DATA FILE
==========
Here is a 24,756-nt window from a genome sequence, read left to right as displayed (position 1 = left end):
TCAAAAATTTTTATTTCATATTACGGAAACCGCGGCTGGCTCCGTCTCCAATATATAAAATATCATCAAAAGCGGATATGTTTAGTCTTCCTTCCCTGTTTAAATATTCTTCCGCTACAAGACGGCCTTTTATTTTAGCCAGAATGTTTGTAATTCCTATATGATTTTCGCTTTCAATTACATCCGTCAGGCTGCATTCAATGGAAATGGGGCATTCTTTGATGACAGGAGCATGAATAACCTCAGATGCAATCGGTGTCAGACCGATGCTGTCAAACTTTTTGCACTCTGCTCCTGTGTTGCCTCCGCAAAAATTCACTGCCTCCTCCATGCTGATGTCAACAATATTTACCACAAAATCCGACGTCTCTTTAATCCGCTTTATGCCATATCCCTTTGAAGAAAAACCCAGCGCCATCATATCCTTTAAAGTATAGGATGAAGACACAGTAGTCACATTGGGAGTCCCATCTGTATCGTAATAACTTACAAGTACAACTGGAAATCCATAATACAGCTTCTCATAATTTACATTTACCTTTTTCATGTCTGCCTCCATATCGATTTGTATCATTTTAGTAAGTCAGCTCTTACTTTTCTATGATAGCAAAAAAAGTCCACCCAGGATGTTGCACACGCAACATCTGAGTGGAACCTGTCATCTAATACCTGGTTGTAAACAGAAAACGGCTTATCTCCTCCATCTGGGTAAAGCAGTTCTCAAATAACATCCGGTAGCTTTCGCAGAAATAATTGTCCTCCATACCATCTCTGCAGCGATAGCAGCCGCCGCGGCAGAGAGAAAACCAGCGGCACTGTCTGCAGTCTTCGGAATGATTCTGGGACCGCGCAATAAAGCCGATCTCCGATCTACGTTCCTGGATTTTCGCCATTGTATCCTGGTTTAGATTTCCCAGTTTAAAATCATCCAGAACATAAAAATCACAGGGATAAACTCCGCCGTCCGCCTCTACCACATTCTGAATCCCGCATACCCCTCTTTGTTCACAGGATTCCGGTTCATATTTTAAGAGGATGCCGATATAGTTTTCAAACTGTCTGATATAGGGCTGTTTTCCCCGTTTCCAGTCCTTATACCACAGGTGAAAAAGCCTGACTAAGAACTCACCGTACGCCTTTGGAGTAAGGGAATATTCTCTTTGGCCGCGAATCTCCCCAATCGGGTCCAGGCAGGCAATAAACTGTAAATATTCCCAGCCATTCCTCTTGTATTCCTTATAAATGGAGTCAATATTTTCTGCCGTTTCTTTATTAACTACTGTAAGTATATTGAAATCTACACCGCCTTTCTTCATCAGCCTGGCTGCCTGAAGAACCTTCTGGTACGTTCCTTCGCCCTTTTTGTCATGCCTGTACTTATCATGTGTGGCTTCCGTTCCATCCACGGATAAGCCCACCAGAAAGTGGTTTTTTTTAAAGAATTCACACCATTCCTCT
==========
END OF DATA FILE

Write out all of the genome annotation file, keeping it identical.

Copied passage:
Here is a 24,756-nt window from a genome sequence, read left to right as displayed (position 1 = left end):
TCAAAAATTTTTATTTCATATTACGGAAACCGCGGCTGGCTCCGTCTCCAATATATAAAATATCATCAAAAGCGGATATGTTTAGTCTTCCTTCCCTGTTTAAATATTCTTCCGCTACAAGACGGCCTTTTATTTTAGCCAGAATGTTTGTAATTCCTATATGATTTTCGCTTTCAATTACATCCGTCAGGCTGCATTCAATGGAAATGGGGCATTCTTTGATGACAGGAGCATGAATAACCTCAGATGCAATCGGTGTCAGACCGATGCTGTCAAACTTTTTGCACTCTGCTCCTGTGTTGCCTCCGCAAAAATTCACTGCCTCCTCCATGCTGATGTCAACAATATTTACCACAAAATCCGACGTCTCTTTAATCCGCTTTATGCCATATCCCTTTGAAGAAAAACCCAGCGCCATCATATCCTTTAAAGTATAGGATGAAGACACAGTAGTCACATTGGGAGTCCCATCTGTATCGTAATAACTTACAAGTACAACTGGAAATCCATAATACAGCTTCTCATAATTTACATTTACCTTTTTCATGTCTGCCTCCATATCGATTTGTATCATTTTAGTAAGTCAGCTCTTACTTTTCTATGATAGCAAAAAAAGTCCACCCAGGATGTTGCACACGCAACATCTGAGTGGAACCTGTCATCTAATACCTGGTTGTAAACAGAAAACGGCTTATCTCCTCCATCTGGGTAAAGCAGTTCTCAAATAACATCCGGTAGCTTTCGCAGAAATAATTGTCCTCCATACCATCTCTGCAGCGATAGCAGCCGCCGCGGCAGAGAGAAAACCAGCGGCACTGTCTGCAGTCTTCGGAATGATTCTGGGACCGCGCAATAAAGCCGATCTCCGATCTACGTTCCTGGATTTTCGCCATTGTATCCTGGTTTAGATTTCCCAGTTTAAAATCATCCAGAACATAAAAATCACAGGGATAAACTCCGCCGTCCGCCTCTACCACATTCTGAATCCCGCATACCCCTCTTTGTTCACAGGATTCCGGTTCATATTTTAAGAGGATGCCGATATAGTTTTCAAACTGTCTGATATAGGGCTGTTTTCCCCGTTTCCAGTCCTTATACCACAGGTGAAAAAGCCTGACTAAGAACTCACCGTACGCCTTTGGAGTAAGGGAATATTCTCTTTGGCCGCGAATCTCCCCAATCGGGTCCAGGCAGGCAATAAACTGTAAATATTCCCAGCCATTCCTCTTGTATTCCTTATAAATGGAGTCAATATTTTCTGCCGTTTCTTTATTAACTACTGTAAGTATATTGAAATCTACACCGCCTTTCTTCATCAGCCTGGCTGCCTGAAGAACCTTCTGGTACGTTCCTTCGCCCTTTTTGTCATGCCTGTACTTATCATGTGTGGCTTCCGTTCCATCCACGGATAAGCCCACCAGAAAGTGGTTTTTTTTAAAGAATTCACACCATTCCTCT